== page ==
US4297871 *Nov 5, 1979Nov 3, 1981Wright Basil MGas sampling devices
US4736619 *Feb 14, 1986Apr 12, 1988Guy LegrandDevice for measuring the alcohol content of a gas
US4791065 *Mar 13, 1986Dec 13, 1988Grobel Research CorporationEthanol sensitive solid
US7225690 *Jul 31, 2003Jun 5, 2007A+ Manufacturing, LlcMulti-cavity sample cylinder with integrated valving
US7555965 *Mar 14, 2007Jul 7, 2009A+ Manufacturing, LlcMulti-cavity sample cylinder with integrated valving
DE2417626A1 *Apr 10, 1974Nov 7, 1974Coulter ElectronicsVerfahren zur herstellung einer fluessigkeitsverdraengungsvorrichtung sowie deren anwendung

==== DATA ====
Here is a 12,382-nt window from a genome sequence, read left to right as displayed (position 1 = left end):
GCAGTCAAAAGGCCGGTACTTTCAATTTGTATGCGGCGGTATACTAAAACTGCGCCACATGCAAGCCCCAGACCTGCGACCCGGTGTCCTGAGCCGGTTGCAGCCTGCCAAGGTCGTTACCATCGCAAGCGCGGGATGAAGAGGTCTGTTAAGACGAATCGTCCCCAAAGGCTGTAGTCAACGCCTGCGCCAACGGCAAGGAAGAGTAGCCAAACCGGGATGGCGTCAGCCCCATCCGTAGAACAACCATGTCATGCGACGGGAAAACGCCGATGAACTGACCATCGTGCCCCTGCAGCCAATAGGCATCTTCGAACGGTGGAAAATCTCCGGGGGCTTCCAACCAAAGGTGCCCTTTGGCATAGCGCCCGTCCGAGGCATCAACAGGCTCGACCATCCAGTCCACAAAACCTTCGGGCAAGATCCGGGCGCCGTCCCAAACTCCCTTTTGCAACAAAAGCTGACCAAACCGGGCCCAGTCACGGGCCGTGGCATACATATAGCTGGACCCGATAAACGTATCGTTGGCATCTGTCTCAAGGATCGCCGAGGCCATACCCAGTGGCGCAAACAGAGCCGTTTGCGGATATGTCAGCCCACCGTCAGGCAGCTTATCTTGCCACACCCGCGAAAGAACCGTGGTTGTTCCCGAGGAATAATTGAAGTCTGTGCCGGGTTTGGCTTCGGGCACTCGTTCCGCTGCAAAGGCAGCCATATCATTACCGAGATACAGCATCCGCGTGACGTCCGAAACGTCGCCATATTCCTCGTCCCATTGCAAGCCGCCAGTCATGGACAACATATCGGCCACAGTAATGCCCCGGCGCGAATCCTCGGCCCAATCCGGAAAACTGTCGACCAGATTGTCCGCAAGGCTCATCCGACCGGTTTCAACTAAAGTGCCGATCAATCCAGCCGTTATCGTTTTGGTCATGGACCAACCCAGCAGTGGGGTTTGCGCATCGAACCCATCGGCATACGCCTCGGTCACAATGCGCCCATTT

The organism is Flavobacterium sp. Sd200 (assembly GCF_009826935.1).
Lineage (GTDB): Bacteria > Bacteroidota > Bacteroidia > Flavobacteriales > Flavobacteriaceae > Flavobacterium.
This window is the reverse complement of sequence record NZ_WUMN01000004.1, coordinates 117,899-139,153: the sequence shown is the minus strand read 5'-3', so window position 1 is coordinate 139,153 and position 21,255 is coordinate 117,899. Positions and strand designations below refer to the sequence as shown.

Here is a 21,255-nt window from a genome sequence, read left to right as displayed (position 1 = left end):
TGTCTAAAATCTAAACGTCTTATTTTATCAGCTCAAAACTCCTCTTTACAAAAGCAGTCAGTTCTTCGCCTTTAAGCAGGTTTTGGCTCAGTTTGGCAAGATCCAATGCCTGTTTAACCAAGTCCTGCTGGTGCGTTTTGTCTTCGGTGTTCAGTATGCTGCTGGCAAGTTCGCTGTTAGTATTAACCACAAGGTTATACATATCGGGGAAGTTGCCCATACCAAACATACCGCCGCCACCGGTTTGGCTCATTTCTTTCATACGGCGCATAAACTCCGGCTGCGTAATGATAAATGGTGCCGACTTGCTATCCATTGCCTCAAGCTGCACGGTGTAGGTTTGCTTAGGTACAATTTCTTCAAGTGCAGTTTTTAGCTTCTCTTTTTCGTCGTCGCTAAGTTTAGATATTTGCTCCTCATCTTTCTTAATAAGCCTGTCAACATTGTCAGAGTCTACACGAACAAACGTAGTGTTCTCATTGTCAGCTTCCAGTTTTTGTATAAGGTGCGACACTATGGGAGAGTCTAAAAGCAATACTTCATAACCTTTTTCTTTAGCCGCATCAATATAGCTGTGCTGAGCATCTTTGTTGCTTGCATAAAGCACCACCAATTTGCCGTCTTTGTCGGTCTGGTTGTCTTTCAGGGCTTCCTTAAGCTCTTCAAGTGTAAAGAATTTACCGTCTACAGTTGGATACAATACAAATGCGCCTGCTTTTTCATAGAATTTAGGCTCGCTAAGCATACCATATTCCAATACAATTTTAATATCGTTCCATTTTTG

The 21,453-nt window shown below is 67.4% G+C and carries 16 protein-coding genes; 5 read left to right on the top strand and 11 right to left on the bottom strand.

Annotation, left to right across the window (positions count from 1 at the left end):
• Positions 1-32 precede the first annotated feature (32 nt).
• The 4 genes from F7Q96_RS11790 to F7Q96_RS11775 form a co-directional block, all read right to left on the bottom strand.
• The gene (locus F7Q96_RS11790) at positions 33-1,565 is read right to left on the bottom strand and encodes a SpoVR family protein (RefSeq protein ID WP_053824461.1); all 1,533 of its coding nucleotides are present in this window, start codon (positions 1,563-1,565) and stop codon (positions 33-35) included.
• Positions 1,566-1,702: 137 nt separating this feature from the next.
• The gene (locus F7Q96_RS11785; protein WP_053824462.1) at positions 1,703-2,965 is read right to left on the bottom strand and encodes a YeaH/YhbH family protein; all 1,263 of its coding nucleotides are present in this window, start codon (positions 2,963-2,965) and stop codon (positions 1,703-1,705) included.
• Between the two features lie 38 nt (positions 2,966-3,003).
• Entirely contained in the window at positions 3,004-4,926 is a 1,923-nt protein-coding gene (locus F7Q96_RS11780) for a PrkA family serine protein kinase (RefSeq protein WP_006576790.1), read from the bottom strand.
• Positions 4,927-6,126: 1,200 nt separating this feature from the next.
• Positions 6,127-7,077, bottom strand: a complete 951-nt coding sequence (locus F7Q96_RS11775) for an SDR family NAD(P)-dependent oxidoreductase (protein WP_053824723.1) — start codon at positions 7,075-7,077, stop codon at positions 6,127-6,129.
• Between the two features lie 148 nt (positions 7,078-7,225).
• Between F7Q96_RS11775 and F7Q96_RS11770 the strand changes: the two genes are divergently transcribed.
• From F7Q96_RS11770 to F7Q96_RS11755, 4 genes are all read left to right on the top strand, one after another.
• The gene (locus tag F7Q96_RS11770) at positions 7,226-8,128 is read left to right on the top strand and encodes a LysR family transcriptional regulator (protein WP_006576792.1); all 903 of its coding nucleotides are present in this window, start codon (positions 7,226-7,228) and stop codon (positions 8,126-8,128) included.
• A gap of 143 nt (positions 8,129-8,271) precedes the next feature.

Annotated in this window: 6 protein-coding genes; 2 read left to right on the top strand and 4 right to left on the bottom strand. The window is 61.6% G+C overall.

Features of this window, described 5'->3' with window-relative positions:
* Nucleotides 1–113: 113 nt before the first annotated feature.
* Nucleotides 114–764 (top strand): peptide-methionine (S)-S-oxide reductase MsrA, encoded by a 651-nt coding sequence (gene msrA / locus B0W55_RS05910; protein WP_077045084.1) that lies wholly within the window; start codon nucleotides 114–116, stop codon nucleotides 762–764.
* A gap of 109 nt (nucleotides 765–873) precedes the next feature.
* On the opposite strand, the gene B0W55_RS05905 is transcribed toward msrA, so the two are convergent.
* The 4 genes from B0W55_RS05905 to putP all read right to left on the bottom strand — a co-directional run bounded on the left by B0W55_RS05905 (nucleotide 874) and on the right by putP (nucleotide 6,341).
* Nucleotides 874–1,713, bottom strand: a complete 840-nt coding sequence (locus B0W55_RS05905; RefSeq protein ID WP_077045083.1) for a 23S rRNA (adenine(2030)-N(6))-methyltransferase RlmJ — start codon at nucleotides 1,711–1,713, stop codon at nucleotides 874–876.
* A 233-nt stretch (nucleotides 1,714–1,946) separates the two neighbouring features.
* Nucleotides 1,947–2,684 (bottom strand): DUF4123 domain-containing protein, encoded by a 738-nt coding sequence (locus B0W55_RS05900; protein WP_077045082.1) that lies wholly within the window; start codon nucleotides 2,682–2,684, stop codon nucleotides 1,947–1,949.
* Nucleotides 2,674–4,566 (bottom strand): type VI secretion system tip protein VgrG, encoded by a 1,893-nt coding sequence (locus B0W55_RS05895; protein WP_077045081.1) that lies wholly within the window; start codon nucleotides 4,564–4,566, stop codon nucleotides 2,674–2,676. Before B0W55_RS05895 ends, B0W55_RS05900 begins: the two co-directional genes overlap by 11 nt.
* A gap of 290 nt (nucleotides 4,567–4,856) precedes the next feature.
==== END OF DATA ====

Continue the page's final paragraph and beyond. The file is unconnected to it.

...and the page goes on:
DE2944444A1 *Nov 3, 1979May 22, 1980Thomas Parry JonesVorrichtung zur entnahme einer gasprobe aus einem gasstrom
Classifications
U.S. Classification73/863.1, 422/85, 73/864.62, 600/543, 73/864, 600/532
International ClassificationG01N33/52, G01N1/22, G01N31/22, G01N33/497
Cooperative ClassificationG01N31/22, G01N33/4972, G01N33/52, G01N1/22
European ClassificationG01N1/22, G01N33/52, G01N33/497A, G01N31/22